My experience shopping at Wegmans also gave me a pang: it was nice to be able to find all the ingredients I needed for my Middle Eastern chicken in one single store. Here in Korea, cooking Western meals often requires darting to three or four different and far-off places to piece together a repast. In some situations, the expat in Seoul is forced to make his or her own food, as I just did for this Friday's spaghetti: I made my own Italian sausage again because the local Costco doesn't carry such sausage, and High Street Market, which had been my go-to place for Western meats, decided to give up the ghost a few months ago. I had gone to John Cook Deli Meats to find Italian sausage, but that sausage proved wildly unsatisfactory (which is a rant for another time).

I also had access, in the States, to the bad-for-you foods that have made my people into the elephants they are today—which, I guess, amounts to a mixed blessing. In particular, I was happy to be able to grab a Cherry Coke whenever I wanted one, and while I had Jamaican beef pockets only once during my trip, I was comforted to know that they were always there, ready to be eaten at a moment's notice. While things in Seoul are highly convenient because of how a typical Seoul neighborhood is laid out, there's a certain convenience to being in America and knowing that the things you want or need are a short car ride away. Along with Cherry Coke, I made the acquaintance of the Brisk brand of fruit punch, which I ended up liking a lot more than Hawaiian Punch. While driving along Skyline Drive, I went to a general store and bought a teriyaki-flavored Slim Jim, which was a first for me. Quite addictive. Now that I'm back in Korea, I definitely miss Slim Jims, even though I know those lovely sticks of processed meat are almost as unhealthy as the cigarillos they resemble.

Despite my having chastised Americans, above, for not moving around with much energy or focus, I did appreciate the relatively relaxed tenor of life in northern Virginia compared to the frenetic pace of life in Seoul. I can't rightly make this a US-versus-Korea comparison because I know for a fact that the pace of life outside of Seoul is actually much more relaxed, and similarly, that there are places in the States that are tightly wound, where life is lived with a sense of desperate urgency. Also, I say "relatively" relaxed because, let's face it, northern Virginia has one of the worst traffic problems in the nation. If I recall correctly, NoVA is third behind New York and Los Angeles when it comes to traffic jams and snarls and driverly surliness. How relaxed can the region be when so many people are stuck in traffic and pissed off? Still, my experience of NoVA, this time around, was generally pleasant, despite the rude awakening that was southbound Route 95 to Fredericksburg.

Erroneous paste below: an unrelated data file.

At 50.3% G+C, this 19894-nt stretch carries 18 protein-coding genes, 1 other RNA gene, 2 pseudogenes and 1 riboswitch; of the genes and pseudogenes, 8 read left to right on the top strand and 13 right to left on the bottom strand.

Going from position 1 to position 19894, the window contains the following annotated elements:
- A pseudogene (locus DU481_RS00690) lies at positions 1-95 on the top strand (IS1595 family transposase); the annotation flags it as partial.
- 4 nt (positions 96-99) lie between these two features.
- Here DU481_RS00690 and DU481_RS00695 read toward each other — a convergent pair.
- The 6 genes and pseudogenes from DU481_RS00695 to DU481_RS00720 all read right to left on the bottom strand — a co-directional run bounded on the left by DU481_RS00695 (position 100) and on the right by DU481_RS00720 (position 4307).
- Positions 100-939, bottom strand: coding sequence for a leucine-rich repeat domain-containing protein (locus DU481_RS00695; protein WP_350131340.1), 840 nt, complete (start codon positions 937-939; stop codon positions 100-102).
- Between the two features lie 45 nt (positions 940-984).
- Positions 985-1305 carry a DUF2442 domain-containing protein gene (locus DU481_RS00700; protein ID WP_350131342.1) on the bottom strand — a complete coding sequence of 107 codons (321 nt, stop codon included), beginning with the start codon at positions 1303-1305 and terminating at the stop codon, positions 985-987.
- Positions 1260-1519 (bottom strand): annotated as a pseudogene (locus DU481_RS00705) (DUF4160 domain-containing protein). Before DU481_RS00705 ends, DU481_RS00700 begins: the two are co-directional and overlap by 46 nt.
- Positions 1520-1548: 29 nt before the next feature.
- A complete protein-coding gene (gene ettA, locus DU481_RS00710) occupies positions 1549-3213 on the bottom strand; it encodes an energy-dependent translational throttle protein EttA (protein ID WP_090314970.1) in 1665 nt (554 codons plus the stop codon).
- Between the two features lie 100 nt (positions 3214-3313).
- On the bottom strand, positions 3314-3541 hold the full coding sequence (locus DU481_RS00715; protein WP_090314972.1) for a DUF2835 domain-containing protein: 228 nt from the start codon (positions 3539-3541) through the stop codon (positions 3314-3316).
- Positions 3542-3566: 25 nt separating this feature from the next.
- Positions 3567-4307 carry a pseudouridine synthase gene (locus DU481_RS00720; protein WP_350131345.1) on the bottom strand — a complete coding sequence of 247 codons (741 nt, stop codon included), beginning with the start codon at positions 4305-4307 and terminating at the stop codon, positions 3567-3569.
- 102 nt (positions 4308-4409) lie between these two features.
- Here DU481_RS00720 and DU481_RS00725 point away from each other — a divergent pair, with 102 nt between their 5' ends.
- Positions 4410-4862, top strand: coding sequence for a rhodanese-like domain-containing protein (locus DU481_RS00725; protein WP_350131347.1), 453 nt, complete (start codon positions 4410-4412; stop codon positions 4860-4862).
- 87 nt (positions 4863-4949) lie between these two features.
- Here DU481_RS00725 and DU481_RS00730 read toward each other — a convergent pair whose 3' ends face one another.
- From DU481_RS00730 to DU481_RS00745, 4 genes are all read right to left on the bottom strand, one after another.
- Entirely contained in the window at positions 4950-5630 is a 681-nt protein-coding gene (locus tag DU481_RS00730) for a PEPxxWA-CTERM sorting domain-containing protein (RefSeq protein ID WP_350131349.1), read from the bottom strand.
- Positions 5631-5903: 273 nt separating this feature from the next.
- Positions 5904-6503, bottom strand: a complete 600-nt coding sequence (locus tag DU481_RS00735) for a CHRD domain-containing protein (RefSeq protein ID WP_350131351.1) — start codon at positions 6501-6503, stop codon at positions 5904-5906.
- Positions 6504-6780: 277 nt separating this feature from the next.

I could go on and on comparing this or that aspect of the US and South Korea, but it should be obvious by now that each place has its good points and its bad points. I've lived in Korea for a total of thirteen nonconsecutive years; while Koreans, with their nationalism and racism, will never accept me as one of them, Korea has nonetheless become, in some awkward sense, my home. I don't love the place unquestioningly, but I do love this country, flaws and all. I was actually glad to come back here at the end of my trip, probably because life in Korea has become so familiar to me. At the same time, I know I'm American through and through; Virginia will always instantly feel like home, no matter how long I've been away from it. For me, the somewhat morbid question has always been: where will I die? Will I die in Korea, or will I die in the States? I'm no fan of Korean health care, and even though things are more expensive in the US, I'd prefer to be there when I'm old and frail. This isn't to say I think the US system is perfect: I saw its flaws up close during my mother's cancer. But given the nightmare stories I've heard about Korean health care, and the experiences I've personally had within the Korean context (I think I wrote about the filthy hospital I visited near Daegu, back when I was teaching at Daegu Catholic), I'm leery at best.

Ultimately, I see myself growing old in a house in the mountains somewhere, not far from a river or lake to and from which I can hike. In this vision, I'm surrounded by natural quiet; I've got a couple loyal, lovable dogs and maybe even a cat. When I imagine myself as older and dependent, I still see myself in that mountain home, but maybe with a few emergency devices whose buttons I can press—I hope—if I need swift medical attention. Most of the time, when I imagine this future, which may or may not include a wife and family, I imagine it's set in the States. While I don't believe in destiny, I think it's very likely that I'll move back to the States someday and, eventually, die there. But the longer I stay in Korea, the more plausible it is that this land, which will never accept me, will be my final resting place.